When Nickel was scarce…

By: frugalhorn

Nov 22 2014

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Category: Uncategorized


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I’ve heard that during the Korean War, nickel was in high demand, apparently for the war effort and occasionally C G Conn would substitute plated brass parts on a horn that was otherwise NiSi.

I’ve owned military marked and Korean war time  28d’s that had a hodgepodge collection of brass and nickel crook parts, etc. Parts that would normally be nickel were brass, sometimes mixed on the same horn.28dbell-1

A couple of years a go a friend who owned a Korean War serial range 8D decided that she would like to convert her horn to a rose brass first branch and detachable bell tail. As a part of the cost for the work and parts I took the bell tail from her horn in exchange. I knew it was brass because inside the bell flare where the hand rests had worn through the plating.  We speculated that the bell was silver plated and used on her horn because Conn, at the moment of building the horn, had no NiSi bell tails. The rest of the horn appeared to be all NiSi.

Recently we took a trip to Chicago to visit our son and I dropped off at Anderson Silver Plating in Elkhart this bell and two other silver plated horns to have the silver removed. Shortly there-after I received a call from Anderson’s that the work was finished and I could come and pickup the horns. It’s a bit of a drive to Elkhart, but I was listening to a good book on CD and the trip seemed like a way to save postage, and have a little road trip listening to a good book.

When I opened the case the belltail was resident in I was pleasantly surprised by the quality of the work don by the Anderson firm. It was the next day when I started to examine the horns and their new look. The 8D bell tail was completely brass, including the Hand guard, which is generally NiSi. So It too had been plated. interesting…. 28dbell-3Also on the flare was a cm sized splotch of solder which probably dropped off the bell brace when the bell was removed and I never pried it off with a fingernail…..When I took it off,,,,under it was a tiny cm sized remains of the silver plating and it copper under-plate which gives the silver purchase. Silver will not plate well to brass without this Copper to hold on to….28dbell-4So now I have a 28D bell tail in my inventory, and a 425XXX range 28d that needs a bell tail because it’s flare has a nasty tear at the rim wire….. 28D-8close up of the tear. 28D-7The only thing that will give the switch away is that the 8d brass bell doesn’t have the Constellation engraving up the side of the 28D-9bell, It just has the stock Elkhart engraving on the back of the tail. (See 1st pix above..)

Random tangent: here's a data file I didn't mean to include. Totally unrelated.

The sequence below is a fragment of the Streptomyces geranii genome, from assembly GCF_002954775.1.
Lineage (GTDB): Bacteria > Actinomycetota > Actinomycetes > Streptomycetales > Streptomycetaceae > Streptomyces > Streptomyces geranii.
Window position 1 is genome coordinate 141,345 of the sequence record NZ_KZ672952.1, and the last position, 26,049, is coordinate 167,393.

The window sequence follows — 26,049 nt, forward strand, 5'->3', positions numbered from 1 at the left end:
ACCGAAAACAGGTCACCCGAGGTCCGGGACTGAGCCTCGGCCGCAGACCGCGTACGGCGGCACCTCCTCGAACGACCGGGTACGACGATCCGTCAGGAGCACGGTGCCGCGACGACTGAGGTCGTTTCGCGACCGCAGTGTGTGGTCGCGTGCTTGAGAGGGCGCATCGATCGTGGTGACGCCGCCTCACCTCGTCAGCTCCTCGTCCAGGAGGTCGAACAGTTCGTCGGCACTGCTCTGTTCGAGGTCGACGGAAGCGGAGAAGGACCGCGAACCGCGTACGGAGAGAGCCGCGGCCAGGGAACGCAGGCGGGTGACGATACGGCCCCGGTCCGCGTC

As a note this 425XXX is of the era where brass was used heavily, note the valve casings and valve covers are brass and only the back bearing plate is nickel.28D-10As I stated in the early posts on this blog, I wrote there are people who have forgotten more about the horn than I will ever know, If I’ve misrepresented facts in this blog, please speak up and correct me. We’ll all be interested in what you have to say…..


2 comments on “When Nickel was scarce…”

  1. Reblogged this on tubbshornstudio and commented:

    Looking over my 28d’s., time to make a decision, more to follow.


  2. Only 28D I ever had must have been newer — L series serial number or some such. (Too bad I never made a note of the exact number.) All the NiSi parts were NiSi. Horn had been in a car crash. Newish tough-plastic Conn carrying case was ripped & bent, some of the hinges & clasps torn out. eBay seller I got it from must have been an insurance company or salvage broker, because he knew nothing about horns in general or that horn in particular. Seeing the Conn emblem on the case via eBay photos did not guarantee that the horn inside was also Conn, but the shots of the yellow brass instrument meant that if the horn was Conn, it was 28D (not 6D, with distinctive 6D wrap & front main tuning slide). When the wreckage was delivered, sure enough it was Conn (Elkhart) 28D. The original leadpipe had been replaced by a newish Conn 8D NiSi pipe. The valves had been replated & refitted, with oil ports added to the inner caps. I hope the insurance company paid the owner big bux for that loss, because the horn was valuable before the crash. I paid a modest repair bill to get the dents smoothed out locally. The finished product turned out great. Fortunately the damage only bent the horn & did not tear or sharply crease the metal. After repairs, the only telltale sign was some creasing in the lacquer on the widest expanse of the flare, no ripples or ridges in the metal itself. I housed the salvaged Elkhart 28D in an age-appropriate case that I had been keeping down in the basement & actually played the horn for a year or so before selling it off — to make room for more horns. I kept the wrecked case — removed & re-used the handle on another horn case. Kept the remaining usable hinges, feet, & latches — already used 1 latch, 1 hinge, & all 4 rubber feet to fix other cases. Ripped out & saved the nice, clean foam-backed plush lining for possible use in upgrading some other horn case one day. Was going to throw out the bare ripped tough plastic shell, till the thought occurred that maybe I can cut off the widest parts & stick them onto 1 of those old F.E. Olds horn cases that got brittle with age & started cracking & breaking right at the widest part. (May do that or may not, but if I do I’ll wait till I need to fix the Olds case — i.e., I won’t be doing it on spec.) Now & then I get nostalgic about the salvage Conn (Elkhart) 28D. Then I get a grip & stay grateful that I’ve had so many outstanding horns over the years & still have several today. Is this a great country or what ?


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